John Adams

Things have been a bit quiet here on the Festival blog, but we’ve been busy behind the scenes planning for the next Festival adventure, which is just around the corner. Tickets just went on sale for our 2012-2013 WinterMezzo chamber music series, and we’re excited that Scott Yoo, music director and violin, and John Novacek, piano will be performing a progressive program dedicated to exploring the intricacies of rhythm this November 2-4, 2012. 

We’ll be exploring the pieces and content of these upcoming performances here on the festival blog in the coming months. Here’s the first in that series.

Scott and John will be performing a piece by American composer and Pulitzer Prize-winner John Adams, titled Road Movies. Adams is perhaps best known as the composer of the opera Nixon in China (click the link to watch the first act of the opera). A post-minimalist, Adams focuses on patterns and rhythms in his work but employs more melodic lines to give the pieces more directional qualities. Here’s what he had to say about Road Movies:

After years of studiously avoiding the chamber music format I have suddenly begun to compose for the medium in real earnest. The 1992 Chamber Symphony was followed by the string quartet, John’s Book of Alleged Dances, written for Kronos in 1994, and now comes Road Movies. For years the chamber music scenario remained a not particularly fertile bed in which to grow my musical ideas. My music of the ’70’s and 80’s was principally about massed sonorities and the physical and emotional potency of big walls of triadic harmony.

These musical gestures were not really germane to chamber music with its democratic parceling of roles, its transparency and timbral delicacy. Moreover, the challenge of writing melodically, something that chamber music demands above and beyond all else, was yet to be solved.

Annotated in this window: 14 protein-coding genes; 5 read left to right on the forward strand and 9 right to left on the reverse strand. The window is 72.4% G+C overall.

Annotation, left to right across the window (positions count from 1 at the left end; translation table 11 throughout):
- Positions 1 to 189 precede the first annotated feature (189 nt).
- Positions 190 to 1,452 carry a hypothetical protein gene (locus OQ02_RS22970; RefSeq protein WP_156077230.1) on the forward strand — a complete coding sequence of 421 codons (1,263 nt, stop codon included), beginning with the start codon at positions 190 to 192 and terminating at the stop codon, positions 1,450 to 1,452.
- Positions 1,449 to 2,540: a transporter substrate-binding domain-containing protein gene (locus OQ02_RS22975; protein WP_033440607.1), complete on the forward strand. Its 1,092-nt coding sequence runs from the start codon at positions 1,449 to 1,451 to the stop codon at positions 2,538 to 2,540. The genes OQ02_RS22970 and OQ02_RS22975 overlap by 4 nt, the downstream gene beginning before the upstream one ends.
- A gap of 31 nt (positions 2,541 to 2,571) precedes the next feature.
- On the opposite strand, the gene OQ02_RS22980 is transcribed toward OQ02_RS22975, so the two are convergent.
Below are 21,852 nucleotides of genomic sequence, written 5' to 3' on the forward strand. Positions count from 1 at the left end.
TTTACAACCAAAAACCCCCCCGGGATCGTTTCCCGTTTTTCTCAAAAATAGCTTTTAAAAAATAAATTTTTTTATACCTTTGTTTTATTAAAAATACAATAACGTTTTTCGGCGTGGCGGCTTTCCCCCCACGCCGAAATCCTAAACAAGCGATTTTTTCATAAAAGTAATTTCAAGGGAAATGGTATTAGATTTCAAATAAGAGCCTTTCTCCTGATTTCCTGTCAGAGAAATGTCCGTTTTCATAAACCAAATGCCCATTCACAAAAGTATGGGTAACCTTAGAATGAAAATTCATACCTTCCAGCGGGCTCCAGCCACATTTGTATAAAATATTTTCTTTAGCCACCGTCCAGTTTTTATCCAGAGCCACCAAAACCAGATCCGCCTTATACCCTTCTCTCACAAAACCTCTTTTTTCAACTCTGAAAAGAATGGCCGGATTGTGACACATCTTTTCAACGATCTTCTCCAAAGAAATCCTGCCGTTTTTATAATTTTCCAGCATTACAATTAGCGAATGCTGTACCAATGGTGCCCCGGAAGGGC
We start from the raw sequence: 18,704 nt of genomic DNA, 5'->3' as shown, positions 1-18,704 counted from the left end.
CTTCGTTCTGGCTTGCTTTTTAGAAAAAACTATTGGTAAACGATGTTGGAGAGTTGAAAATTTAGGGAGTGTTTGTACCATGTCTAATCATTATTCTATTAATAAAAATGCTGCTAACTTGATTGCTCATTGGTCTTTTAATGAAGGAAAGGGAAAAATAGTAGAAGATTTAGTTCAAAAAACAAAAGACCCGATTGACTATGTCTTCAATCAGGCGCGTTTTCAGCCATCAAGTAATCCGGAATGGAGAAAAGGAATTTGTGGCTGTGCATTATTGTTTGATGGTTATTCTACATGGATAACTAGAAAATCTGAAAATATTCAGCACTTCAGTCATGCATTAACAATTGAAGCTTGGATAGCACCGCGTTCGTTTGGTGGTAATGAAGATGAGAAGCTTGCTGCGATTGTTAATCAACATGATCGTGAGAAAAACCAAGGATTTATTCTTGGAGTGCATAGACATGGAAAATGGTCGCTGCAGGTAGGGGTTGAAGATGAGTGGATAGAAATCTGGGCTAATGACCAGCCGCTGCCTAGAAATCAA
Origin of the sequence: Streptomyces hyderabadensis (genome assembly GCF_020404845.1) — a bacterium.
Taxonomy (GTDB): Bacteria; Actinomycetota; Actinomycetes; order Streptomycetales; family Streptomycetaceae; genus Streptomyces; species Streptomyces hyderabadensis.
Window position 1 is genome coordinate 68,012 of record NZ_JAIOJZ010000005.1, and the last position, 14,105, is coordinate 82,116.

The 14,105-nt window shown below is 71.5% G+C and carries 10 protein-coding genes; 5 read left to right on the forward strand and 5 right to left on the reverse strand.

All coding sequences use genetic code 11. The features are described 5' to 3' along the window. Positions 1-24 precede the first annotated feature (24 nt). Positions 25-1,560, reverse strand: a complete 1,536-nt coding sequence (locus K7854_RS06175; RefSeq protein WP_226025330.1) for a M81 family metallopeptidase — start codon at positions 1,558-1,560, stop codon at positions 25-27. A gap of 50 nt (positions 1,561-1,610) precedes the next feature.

Fortunately, a breakthrough in melodic writing came about during the writing of The Death of Klinghoffer, an opera whose subject and mood required a whole new appraisal of my musical language.

The title “Road Movies” is total whimsy, probably suggested by the “groove” in the piano part, all of which is required to be played in a “swing” mode (second and fourth of every group of four notes are played slightly late).

Movement I is a relaxed drive down a not unfamiliar road. Material is recirculated in a sequence of recalls that suggest a rondo form.

Movement II is a simple meditation of several small motives. A solitary figure in a empty desert landscape.

Movement III is for four wheel drives only, a big perpetual motion machine called “40% Swing”. On modern MIDI sequencers the desired amount of swing can be adjusted with almost ridiculous accuracy. 40% provides a giddy, bouncy ride, somewhere between an Ives ragtime and a long rideout by the Goodman Orchestra, circa 1939. It is very difficult for violin and piano to maintain over the seven-minute stretch, especially in the tricky cross-hand style of the piano part. Relax, and leave the driving to us.

– John Adams, September 1995

To listen to a clip of Road Movies, click here. We hope to see you in November to hear this and works by Beethoven and Padre Antonio Soler the best way – in a live performance!

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